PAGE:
When renovating or remodeling your home, it’s possible that you might find some interesting discoveries. If you’re lucky, you might find jewelry, antiques, or money. If you’re not so lucky, you might find rotting floorboards or a termite infestation. Or, if you’re this man – you might find an entire lost underground city.
In 1963, in the Nevşehir Province of Turkey, a man knocked down a wall in his home and discovered a mysterious room behind it, walking further, he noticed it was an entire system of intricate tunnels.
As it turns out – the man had accidentally discovered the ancient, underground city of Derinkuyu; it had been lost for hundreds of years. The city is one of many underground cities in the region, but what makes this one so special, is its massively impressive size.
Hundreds of years ago, people in the Cappadocia region of Turkey were known for building elaborate underground cities carved right into the rock. Derinkuyu is by far one of the grandest and most majestic cities built during that time.
While Derinkuyu is neither the largest nor the oldest underground city, it’s by far the deepest – registering around 18 stories deep.
Derinkuyu’s elaborate subterranean network was surprisingly well-preserved when it was discovered in 1963. It included discrete entrances and exits, tunnels, well, connecting passageways, and ventilation shafts, which are crucial when you’re living 18 stories underground.
The concealed city had access to fresh flowing water underground; wells were not connected to the surface in order to prevent any potential poisoning or tainting by anyone on the surface. In addition to private residences, Derinkuyu also has shops, gathering rooms, tombs, livestock rooms, escape routes, and even a classroom.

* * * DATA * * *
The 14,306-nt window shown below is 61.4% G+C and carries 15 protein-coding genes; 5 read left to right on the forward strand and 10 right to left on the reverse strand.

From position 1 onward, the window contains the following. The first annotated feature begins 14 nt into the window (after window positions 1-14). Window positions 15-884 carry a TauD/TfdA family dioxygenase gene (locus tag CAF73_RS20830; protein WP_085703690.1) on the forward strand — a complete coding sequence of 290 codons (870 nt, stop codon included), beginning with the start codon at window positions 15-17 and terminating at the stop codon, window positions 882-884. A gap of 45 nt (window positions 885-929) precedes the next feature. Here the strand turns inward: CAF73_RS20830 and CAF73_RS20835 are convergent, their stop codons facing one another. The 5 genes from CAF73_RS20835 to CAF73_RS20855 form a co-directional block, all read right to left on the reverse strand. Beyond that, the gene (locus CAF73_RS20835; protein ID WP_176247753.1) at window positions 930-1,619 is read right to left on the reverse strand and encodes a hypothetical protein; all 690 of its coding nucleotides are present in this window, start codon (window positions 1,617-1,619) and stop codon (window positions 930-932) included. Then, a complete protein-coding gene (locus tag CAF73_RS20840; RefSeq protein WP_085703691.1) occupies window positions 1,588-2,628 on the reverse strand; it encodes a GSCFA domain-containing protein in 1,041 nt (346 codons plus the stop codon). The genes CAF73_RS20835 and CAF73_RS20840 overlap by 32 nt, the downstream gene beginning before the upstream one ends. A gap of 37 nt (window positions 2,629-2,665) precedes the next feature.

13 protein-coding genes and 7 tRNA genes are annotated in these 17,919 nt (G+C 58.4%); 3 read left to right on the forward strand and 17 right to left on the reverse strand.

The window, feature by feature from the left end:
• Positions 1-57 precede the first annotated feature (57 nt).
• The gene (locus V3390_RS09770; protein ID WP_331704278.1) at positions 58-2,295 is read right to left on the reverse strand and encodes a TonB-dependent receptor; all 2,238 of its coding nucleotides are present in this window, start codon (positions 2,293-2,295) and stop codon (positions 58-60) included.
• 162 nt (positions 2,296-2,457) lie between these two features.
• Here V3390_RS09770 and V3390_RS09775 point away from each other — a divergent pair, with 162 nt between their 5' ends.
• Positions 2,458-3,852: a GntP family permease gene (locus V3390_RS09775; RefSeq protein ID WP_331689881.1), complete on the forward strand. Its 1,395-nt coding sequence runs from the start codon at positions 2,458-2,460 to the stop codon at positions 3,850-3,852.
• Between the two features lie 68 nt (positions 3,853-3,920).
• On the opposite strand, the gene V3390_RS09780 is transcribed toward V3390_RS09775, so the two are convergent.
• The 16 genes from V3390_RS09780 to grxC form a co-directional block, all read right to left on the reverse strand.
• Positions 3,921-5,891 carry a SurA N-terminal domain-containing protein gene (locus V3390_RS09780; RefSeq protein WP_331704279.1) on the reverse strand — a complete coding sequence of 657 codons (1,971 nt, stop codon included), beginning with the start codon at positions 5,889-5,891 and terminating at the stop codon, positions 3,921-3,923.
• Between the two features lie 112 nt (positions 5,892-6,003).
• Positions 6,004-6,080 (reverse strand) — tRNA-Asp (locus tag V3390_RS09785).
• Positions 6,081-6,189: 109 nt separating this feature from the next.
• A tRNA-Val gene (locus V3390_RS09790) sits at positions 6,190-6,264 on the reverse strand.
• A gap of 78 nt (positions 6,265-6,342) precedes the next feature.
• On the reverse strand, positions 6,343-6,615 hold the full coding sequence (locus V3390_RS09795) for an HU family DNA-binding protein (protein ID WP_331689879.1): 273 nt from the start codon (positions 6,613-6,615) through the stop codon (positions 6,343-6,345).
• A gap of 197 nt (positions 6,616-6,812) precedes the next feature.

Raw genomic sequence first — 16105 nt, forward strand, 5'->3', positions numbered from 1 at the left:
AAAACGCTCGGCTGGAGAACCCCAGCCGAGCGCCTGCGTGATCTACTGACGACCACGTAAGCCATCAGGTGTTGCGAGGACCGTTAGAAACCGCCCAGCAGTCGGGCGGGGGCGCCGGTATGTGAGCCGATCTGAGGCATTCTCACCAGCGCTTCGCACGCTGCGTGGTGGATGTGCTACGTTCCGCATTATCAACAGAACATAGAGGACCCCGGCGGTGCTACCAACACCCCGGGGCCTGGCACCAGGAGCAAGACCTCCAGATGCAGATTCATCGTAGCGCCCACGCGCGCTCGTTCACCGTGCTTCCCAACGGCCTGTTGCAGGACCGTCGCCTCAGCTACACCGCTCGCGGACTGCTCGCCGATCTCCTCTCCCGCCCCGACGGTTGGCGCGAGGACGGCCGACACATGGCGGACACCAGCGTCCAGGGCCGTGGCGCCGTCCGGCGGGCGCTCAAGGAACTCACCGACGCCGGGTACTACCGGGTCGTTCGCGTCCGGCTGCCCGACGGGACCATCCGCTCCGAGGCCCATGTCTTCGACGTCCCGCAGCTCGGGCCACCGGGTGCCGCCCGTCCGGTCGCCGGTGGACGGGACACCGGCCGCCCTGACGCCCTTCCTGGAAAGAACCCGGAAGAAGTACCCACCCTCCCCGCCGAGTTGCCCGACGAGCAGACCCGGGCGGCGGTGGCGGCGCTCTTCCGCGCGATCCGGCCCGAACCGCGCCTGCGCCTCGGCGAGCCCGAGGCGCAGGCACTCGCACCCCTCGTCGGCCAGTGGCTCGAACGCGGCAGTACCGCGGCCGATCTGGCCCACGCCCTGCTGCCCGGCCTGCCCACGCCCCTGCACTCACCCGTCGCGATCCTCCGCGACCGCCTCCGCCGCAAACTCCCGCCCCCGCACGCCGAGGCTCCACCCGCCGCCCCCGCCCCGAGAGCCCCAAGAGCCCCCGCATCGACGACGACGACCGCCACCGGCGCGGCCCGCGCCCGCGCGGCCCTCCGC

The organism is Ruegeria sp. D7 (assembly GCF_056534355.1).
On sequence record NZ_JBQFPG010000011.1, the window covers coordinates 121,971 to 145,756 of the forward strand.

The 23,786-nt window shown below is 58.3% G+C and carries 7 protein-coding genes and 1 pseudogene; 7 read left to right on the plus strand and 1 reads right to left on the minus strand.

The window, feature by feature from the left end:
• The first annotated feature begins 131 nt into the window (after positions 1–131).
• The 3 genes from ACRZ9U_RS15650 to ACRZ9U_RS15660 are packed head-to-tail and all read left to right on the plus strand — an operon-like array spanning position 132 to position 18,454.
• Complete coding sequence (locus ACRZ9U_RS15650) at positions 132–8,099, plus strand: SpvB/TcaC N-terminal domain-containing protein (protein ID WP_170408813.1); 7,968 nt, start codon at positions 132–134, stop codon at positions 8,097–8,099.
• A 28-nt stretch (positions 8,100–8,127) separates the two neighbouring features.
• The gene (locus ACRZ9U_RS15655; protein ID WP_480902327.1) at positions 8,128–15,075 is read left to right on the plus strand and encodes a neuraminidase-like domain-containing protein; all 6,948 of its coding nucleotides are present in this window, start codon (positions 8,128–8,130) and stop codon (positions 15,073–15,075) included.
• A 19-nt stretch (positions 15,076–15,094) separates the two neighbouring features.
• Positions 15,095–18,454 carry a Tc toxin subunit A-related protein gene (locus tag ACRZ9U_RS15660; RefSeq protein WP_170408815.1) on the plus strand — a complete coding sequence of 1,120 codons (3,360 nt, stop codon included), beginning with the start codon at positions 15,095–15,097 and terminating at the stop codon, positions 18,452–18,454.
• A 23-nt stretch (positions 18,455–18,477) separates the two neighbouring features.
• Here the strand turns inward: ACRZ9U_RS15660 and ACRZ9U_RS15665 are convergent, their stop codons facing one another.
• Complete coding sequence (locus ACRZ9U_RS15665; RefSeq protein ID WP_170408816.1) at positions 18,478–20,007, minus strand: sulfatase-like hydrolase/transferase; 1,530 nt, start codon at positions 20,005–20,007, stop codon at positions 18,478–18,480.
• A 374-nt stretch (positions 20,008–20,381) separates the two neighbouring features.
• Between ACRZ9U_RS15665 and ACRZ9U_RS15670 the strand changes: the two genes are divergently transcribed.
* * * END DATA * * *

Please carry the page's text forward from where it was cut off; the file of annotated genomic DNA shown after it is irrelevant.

Historians and experts believe that the fascinating underground city was built as a giant bunker – protecting its inhabitants from either war or natural disasters.
Derinkuyu could accommodate up to 20,000 people and could be closed off to the outside world by large stone doors. Additionally, each of the 18 floors could be closed off separately if need be. All of this is extremely impressive considering the city was built in Byzantine era, during the Arab-Byzantine wars between 780 and 1180 A.D.
After the man made his discovery in 1963, archaeologists and historians went to work exploring the tunnels and learning as much about Derinkuyu, and its history, as possible. In 1969, Derinkuyu was opened to the public where about half of the city is accessible to visitors.
Just think, this magnificent subterranean city was discovered all because a man wanted to do a little Update
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